* An increase in the maximum number of Welsh Ministers which can be appointed from 12 to 17 (plus the First Minister and the Counsel General) with an additional power to enable a further increase in the number to 18 or 19 with the approval of the Senedd.
* Increase the maximum number of Deputy Presiding Officers who can be elected by Senedd Members from one to two.
* All candidates for future Senedd elections must live in Wales. Many found it ridiculous that former UKIP Mid and West Wales MS Neil Hamilton lived not in Wales, but in Wiltshire.
* A pathway for further consideration in the Seventh Senedd of the practical and legislative implications of job-sharing of offices relating to the Senedd
* A review mechanism to consider the operation and effect of the new legislative provisions following the 2026 election and any other Senedd reform issue it considers relevant.
The Bill also proposes a full boundary review should take place after the 2026 Senedd election. This will take effect at the 2030 Senedd election, with reviews every eight years. The Local Democracy and Boundary Commission for Wales will be repurposed and renamed – to be known as the Democracy and Boundary Commission Cymru with the functions necessary to undertake reviews of Senedd constituency boundaries.
A separate Bill to introduce gender quotas for candidates for election to the Senedd will be brought forward later in the year. It has been separated from the main Bill because of concerns about the possibility of legal challenges.
Counsel General Mick Antoniw said: “This is a once-in-a-generation opportunity to create a modern Senedd, which truly reflects Wales, and to strengthen our democracy.
“We are creating a more effective Senedd, with a greater ability and capacity to hold the Welsh Government to account. This Bill will help ensure the Senedd also reflects the huge changes to Wales’ devolution settlement since 1999, including law-making and tax-raising powers.
“Wales is the most under-represented country in the UK – the Senedd has the least Members of any devolved Parliament in the country and the recent reduction to UK Parliamentary seats is the most significant change in a century.”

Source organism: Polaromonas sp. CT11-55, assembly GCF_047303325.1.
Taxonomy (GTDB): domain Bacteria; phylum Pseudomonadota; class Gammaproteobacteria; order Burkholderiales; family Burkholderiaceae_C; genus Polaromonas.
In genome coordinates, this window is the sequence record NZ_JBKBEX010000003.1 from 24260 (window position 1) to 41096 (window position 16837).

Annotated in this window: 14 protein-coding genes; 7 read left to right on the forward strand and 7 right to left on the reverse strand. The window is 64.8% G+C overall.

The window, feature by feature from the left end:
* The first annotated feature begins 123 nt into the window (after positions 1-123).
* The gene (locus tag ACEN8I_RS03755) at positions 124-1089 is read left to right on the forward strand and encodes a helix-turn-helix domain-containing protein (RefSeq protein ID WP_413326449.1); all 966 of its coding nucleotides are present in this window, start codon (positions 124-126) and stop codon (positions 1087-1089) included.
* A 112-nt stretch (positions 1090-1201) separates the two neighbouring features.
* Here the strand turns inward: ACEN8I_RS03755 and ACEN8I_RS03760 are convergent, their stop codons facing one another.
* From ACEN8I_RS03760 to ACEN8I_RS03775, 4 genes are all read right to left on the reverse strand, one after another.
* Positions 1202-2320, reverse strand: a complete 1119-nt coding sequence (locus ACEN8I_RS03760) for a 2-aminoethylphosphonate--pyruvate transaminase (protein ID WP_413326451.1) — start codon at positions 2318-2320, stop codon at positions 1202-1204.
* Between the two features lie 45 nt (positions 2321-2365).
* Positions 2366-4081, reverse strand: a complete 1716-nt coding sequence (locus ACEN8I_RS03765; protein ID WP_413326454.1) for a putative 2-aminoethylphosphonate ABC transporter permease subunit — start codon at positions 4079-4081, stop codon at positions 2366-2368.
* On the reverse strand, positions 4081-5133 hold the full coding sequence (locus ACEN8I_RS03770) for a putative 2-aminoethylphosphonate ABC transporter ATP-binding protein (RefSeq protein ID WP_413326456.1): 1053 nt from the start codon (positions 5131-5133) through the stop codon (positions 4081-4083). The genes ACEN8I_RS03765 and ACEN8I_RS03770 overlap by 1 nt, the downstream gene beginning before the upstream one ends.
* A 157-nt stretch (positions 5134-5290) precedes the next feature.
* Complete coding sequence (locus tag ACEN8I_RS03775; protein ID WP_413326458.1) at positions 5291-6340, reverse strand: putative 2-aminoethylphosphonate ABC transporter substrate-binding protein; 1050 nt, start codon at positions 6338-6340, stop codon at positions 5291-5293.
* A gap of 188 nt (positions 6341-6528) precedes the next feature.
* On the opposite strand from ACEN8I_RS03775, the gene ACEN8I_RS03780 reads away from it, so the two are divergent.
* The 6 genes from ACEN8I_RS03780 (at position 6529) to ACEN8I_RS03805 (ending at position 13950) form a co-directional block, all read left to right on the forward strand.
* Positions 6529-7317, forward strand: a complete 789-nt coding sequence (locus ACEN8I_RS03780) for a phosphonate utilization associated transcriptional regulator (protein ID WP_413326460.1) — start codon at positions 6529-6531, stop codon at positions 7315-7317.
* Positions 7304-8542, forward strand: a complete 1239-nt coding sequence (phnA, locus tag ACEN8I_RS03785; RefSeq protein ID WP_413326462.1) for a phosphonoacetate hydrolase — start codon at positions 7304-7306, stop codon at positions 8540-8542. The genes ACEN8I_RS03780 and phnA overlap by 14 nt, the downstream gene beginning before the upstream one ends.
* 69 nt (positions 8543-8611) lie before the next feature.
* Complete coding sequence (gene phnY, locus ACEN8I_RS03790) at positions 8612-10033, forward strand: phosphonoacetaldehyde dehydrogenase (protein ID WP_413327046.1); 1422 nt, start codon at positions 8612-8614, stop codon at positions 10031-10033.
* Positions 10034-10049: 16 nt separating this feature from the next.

Leader of Plaid Cymru, Rhun ap Iorwerth, said: “Twenty six years ago to the day when the people of Wales voted Yes for devolution, we are taking another historic step to strengthen and empower our democracy.
“A stronger, more representative Senedd, elected through a proportional system, will be better equipped to continue to make a difference to the people of Wales. It will ensure fairness, provide better scrutiny and help all of us realise our ambition for Wales and our maturing democracy.
“Once passed, the Senedd Reform Bill will also place Welsh democracy on firmer foundations and bring us closer to the size of the legislatures in Scotland and the north of Ireland. This stands in stark contrast to the way in which Wales’s representation on a UK level at Westminster is being weakened.”
The Scottish Parliament has 129 members, while the Northern Ireland Assembly has 90.
A coalition of leading organisations in Wales welcomed the Bill.
Electoral Reform Society (ERS) Cymru, the Institute of Welsh Affairs (IWA) and Women’s Equality Network (WEN) Wales said it is an important step forward for Welsh democracy and that it will correct the longstanding inequality where Wales has been left as the only parliament within the UK too small to carry out its workload.
However the coalition urged the Welsh Government to rethink its plans to move to a “closed list” voting system that does not allow electors to vote for a named candidate, but simply for a party.